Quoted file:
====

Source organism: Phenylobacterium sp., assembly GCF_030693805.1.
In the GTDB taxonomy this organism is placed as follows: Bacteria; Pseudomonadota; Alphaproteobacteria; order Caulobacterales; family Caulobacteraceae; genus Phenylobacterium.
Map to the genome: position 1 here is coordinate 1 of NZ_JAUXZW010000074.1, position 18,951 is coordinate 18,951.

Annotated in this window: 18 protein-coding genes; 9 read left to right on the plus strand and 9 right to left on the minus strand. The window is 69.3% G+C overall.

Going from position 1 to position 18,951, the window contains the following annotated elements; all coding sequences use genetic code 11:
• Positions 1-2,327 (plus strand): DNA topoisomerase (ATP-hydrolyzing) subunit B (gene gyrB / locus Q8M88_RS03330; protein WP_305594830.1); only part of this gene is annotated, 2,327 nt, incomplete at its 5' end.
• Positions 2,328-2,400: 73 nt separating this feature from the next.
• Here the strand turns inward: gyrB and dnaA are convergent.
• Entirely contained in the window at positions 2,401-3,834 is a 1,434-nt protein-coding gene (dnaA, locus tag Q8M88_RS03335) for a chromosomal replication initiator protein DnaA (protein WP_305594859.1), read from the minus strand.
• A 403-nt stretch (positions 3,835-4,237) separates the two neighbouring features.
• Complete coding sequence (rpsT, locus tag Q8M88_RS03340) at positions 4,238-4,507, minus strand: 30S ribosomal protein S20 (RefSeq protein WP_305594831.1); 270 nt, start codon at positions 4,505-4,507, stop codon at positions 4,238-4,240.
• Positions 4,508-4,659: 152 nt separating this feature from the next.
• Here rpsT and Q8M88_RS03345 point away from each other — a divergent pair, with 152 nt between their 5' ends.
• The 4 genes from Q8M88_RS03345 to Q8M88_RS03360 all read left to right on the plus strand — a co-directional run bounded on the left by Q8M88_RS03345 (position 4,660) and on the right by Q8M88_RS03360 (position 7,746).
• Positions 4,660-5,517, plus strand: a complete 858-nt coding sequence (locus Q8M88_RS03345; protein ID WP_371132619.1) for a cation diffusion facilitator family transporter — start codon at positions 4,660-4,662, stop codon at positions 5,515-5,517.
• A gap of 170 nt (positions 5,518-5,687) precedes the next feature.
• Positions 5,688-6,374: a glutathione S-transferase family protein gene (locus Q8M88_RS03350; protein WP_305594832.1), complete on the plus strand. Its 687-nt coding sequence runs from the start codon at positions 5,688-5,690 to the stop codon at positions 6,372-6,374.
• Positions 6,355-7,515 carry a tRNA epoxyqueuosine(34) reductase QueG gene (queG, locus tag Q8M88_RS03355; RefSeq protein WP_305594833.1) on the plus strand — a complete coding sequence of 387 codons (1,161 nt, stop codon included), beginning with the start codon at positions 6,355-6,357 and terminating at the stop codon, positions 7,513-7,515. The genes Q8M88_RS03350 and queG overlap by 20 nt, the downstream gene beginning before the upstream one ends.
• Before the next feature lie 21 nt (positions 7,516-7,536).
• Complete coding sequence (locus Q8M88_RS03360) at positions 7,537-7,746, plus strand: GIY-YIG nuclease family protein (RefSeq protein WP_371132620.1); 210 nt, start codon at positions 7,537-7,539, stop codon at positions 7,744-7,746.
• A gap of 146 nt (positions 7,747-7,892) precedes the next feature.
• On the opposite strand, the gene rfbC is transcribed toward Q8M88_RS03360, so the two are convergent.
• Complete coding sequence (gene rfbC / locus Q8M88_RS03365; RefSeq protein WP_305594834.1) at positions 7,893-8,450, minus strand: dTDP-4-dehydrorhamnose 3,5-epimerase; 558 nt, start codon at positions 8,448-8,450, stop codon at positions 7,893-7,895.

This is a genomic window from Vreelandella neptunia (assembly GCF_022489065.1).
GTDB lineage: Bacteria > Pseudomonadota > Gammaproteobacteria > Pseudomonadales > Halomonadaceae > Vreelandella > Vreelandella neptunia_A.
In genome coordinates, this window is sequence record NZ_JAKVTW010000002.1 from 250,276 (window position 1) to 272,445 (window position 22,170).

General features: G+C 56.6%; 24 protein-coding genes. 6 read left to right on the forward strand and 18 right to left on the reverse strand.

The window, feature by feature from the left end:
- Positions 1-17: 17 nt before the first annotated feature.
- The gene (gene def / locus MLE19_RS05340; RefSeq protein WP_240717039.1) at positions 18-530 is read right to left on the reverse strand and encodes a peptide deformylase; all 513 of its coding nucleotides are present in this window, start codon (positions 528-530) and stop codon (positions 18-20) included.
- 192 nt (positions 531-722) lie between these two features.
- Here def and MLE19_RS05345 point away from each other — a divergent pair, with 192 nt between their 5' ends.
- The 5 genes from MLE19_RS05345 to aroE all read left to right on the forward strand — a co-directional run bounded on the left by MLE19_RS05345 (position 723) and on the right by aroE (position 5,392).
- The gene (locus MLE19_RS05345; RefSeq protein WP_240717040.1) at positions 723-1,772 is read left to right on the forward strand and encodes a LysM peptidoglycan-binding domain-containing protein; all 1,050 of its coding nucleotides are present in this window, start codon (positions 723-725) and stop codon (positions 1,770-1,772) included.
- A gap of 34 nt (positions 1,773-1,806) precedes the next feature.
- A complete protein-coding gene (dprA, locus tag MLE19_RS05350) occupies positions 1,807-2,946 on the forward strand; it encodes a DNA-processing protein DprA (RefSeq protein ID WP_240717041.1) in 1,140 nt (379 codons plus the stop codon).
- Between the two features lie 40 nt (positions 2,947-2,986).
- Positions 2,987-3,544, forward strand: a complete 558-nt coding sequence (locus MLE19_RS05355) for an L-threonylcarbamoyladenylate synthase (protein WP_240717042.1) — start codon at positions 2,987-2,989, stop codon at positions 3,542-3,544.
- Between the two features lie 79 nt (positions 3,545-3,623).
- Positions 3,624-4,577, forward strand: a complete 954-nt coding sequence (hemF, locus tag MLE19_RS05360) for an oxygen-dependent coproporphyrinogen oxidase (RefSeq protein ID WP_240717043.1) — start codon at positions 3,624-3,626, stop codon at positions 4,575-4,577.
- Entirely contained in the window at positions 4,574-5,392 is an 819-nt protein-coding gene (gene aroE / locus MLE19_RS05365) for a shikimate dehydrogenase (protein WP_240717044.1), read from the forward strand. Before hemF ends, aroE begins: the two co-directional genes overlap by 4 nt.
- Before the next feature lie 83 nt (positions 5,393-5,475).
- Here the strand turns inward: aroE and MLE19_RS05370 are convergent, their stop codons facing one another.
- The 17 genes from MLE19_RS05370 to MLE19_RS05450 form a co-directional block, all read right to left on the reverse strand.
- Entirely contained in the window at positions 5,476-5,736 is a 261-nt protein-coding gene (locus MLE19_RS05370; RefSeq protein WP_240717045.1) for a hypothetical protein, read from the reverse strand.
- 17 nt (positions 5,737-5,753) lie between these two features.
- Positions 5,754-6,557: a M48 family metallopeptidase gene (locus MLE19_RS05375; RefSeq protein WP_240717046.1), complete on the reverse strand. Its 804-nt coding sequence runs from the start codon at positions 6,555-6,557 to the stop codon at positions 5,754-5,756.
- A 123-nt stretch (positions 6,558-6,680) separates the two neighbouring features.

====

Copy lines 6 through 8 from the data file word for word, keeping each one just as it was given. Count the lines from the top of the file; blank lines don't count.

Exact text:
• Positions 1-2,327 (plus strand): DNA topoisomerase (ATP-hydrolyzing) subunit B (gene gyrB / locus Q8M88_RS03330; protein WP_305594830.1); only part of this gene is annotated, 2,327 nt, incomplete at its 5' end.
• Positions 2,328-2,400: 73 nt separating this feature from the next.
• Here the strand turns inward: gyrB and dnaA are convergent.